Wednesday, September 12, 2001 Volume 67, Issue 1325



Staff Editorial


Jason C. Consolacion       Ed De La Garza 
Nikie Johnson          Christian Schmidt         Keenan Singleton

Waiting on a friend

Remember the University Center Satellite? Remember how if one traversed down the steps, one could obtain some much-needed sustenance or liquid refreshment?

For the small price of a seemingly endless line, one was treated to cheap and somewhat digestible fare from Taco Bell or freshly prepared smashed potatoes from Steak Escape; one could also breeze through the Pizza Hut line and sit and converse with others.

But then that witch, Allison, came barreling through campus, leaving us with condiments floating in a hole in the ground.

We've been waiting like patient little children for more than eight months. We've been promised that when the Satellite finally re-opens, it'll be snazzier
and more efficient. But while the plans are all well and good, what used to be an oasis of life now resembles an area that time forgot.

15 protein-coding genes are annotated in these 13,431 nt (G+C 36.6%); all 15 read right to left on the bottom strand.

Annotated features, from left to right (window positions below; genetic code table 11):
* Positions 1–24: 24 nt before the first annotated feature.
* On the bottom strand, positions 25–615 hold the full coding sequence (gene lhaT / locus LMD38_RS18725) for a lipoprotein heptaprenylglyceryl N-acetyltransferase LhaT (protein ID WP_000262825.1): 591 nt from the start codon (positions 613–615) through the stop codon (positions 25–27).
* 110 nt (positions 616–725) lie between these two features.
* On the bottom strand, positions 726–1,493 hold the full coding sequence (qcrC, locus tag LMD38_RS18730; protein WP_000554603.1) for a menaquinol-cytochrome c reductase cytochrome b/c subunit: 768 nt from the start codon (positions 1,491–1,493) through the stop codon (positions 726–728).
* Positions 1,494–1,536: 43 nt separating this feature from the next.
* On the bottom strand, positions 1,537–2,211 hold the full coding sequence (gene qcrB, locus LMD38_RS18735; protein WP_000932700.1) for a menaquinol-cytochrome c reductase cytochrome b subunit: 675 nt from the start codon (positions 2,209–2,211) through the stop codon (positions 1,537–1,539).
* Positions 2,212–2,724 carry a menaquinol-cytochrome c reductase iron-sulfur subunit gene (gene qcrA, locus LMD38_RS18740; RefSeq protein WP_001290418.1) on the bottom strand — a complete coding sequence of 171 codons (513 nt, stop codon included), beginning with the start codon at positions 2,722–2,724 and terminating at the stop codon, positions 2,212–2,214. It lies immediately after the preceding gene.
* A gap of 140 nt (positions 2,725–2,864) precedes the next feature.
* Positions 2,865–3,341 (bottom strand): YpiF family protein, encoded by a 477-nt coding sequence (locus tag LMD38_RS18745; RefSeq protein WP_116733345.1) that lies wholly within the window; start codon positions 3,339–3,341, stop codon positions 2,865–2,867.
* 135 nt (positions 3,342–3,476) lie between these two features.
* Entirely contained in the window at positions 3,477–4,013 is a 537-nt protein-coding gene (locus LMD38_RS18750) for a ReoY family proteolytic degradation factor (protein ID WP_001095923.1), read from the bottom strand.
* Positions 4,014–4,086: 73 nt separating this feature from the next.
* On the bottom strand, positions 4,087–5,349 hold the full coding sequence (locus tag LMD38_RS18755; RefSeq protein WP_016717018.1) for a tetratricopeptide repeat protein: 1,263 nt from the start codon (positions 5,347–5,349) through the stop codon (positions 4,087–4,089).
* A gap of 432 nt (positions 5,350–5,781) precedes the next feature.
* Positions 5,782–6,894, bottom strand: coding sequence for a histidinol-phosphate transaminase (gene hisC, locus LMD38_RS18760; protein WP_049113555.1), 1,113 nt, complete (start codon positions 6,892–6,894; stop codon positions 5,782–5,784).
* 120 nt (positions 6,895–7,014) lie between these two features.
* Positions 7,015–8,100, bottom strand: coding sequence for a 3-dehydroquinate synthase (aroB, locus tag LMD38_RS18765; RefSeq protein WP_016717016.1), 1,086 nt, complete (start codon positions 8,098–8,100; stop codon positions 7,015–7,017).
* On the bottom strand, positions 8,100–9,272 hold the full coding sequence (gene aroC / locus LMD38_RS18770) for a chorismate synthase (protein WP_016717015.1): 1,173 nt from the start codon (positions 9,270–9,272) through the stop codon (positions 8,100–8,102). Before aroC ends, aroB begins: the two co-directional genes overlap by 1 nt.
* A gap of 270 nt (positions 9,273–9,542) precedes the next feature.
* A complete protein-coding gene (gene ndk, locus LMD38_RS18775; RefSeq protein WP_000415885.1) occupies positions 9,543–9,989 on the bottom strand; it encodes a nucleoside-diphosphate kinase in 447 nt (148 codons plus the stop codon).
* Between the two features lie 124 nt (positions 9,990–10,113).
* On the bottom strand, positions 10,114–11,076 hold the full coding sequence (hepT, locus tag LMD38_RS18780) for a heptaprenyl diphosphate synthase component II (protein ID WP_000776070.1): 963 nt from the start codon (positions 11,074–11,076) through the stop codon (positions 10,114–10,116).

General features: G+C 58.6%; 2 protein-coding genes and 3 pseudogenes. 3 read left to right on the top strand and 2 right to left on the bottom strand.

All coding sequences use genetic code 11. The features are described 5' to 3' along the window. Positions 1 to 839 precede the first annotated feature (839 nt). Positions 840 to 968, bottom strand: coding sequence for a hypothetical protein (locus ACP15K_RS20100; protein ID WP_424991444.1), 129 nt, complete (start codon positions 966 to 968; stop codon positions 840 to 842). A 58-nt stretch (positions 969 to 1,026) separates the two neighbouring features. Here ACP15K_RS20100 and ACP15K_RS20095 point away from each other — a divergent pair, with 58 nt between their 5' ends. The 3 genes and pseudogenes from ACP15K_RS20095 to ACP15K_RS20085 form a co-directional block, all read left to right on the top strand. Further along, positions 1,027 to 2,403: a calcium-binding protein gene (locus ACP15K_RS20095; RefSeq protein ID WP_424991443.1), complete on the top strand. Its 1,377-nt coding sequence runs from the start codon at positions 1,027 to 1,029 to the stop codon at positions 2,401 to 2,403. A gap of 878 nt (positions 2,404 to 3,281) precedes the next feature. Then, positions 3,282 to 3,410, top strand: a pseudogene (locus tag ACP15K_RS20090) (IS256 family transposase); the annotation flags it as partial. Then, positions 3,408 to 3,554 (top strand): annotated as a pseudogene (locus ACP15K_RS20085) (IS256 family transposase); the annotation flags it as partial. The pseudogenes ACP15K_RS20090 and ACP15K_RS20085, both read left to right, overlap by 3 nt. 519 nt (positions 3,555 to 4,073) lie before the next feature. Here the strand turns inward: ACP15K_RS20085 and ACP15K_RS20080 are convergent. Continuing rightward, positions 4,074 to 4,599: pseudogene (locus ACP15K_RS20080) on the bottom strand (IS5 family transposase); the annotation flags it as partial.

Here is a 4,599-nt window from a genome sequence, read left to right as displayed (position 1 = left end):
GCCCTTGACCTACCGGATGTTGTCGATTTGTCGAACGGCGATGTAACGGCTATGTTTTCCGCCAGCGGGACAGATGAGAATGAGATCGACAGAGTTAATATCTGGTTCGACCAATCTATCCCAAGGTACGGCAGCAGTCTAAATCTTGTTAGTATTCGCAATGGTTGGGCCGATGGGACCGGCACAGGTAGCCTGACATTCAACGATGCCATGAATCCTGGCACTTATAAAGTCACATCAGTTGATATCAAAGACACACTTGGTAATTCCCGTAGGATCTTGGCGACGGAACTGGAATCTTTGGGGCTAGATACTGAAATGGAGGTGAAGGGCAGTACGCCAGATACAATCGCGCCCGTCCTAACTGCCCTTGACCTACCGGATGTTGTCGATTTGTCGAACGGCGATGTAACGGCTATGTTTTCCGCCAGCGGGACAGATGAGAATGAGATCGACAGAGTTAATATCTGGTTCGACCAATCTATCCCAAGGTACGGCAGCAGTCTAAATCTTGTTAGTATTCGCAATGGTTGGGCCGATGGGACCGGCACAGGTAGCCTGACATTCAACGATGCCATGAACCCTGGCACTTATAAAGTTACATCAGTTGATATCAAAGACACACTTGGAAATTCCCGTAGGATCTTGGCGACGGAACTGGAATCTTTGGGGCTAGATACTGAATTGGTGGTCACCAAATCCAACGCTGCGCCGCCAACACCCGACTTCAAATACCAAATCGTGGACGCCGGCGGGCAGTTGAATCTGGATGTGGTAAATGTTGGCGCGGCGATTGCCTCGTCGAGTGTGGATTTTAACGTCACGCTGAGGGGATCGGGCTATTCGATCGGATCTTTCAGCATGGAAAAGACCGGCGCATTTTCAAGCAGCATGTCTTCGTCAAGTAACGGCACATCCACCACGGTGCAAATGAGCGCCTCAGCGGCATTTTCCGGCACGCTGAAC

There's been little activity there this semester. When the spring began, we were told the Satellite would open by the start of Summer I sessions. There
is no estimated time of completion now, nor is there even a start date.

Officials say it's the result of having to coordinate University plans, Chartwells and the Federal Emergency Management Agency. The University argues
that FEMA will only help with 75 percent of the cost to restore the Satellite not necessarily renovate it.

Any additional costs, such as those associated with upgrades, compliance with the Americans with Disabilities Act and taking measures to prevent
future flooding, could come out of the University's wallet.

While the University should be certain about how it spends its money, comments made by University officials that the Satellite isn't a "high enough
priority" don't leave us with much faith.

The University will soon conclude its meetings with FEMA. We will soon be given a new completion date. But with the way things have gone the past
year, we don't think that means fast food goodness any time soon.

Before the University finally starts mowing the grass and clearing the weeds from in front, we hope it does what FEMA asks. We hope it takes some
measures to keep it from being buried under 20 feet of water again.

If it doesn't, the University may age another 75 years before students get to taste Taco Bell again.

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